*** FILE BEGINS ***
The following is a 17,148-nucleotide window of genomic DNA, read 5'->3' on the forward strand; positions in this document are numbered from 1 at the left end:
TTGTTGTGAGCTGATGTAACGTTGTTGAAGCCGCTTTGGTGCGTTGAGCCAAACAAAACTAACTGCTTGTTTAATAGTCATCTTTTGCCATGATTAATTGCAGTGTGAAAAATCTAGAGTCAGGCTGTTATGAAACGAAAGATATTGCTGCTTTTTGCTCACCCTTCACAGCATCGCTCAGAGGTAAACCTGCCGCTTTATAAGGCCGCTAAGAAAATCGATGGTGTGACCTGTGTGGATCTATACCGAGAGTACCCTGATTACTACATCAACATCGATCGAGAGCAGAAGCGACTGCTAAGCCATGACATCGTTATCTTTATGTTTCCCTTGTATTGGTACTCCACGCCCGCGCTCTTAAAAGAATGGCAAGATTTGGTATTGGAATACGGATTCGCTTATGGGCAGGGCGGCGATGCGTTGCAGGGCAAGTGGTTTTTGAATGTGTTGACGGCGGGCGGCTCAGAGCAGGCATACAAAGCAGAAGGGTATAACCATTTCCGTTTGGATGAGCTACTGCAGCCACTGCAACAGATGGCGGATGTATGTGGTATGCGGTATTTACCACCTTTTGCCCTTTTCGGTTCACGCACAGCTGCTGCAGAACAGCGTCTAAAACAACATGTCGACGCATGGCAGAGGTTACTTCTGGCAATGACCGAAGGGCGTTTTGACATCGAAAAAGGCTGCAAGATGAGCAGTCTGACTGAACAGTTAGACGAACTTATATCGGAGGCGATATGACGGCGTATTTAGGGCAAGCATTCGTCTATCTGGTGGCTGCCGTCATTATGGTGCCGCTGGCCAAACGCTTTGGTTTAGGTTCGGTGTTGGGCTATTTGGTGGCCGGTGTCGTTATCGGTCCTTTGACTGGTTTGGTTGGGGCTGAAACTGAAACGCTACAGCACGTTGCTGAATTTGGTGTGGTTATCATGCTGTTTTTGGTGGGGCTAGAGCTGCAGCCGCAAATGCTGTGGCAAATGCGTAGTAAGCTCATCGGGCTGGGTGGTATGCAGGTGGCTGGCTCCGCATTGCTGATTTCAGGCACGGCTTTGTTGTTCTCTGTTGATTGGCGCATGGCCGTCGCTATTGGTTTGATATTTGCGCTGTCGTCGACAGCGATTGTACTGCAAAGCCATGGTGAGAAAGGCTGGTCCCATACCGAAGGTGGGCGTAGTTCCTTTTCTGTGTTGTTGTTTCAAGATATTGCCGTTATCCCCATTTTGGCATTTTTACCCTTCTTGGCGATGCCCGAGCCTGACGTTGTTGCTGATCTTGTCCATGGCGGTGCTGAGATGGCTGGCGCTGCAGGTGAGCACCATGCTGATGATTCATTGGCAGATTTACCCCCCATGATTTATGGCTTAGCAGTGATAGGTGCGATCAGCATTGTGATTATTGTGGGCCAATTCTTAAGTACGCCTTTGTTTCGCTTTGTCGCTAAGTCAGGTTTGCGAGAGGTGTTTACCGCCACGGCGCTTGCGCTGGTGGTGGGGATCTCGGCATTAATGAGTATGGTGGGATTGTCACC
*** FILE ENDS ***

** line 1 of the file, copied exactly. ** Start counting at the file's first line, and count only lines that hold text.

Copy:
The following is a 17,148-nucleotide window of genomic DNA, read 5'->3' on the forward strand; positions in this document are numbered from 1 at the left end: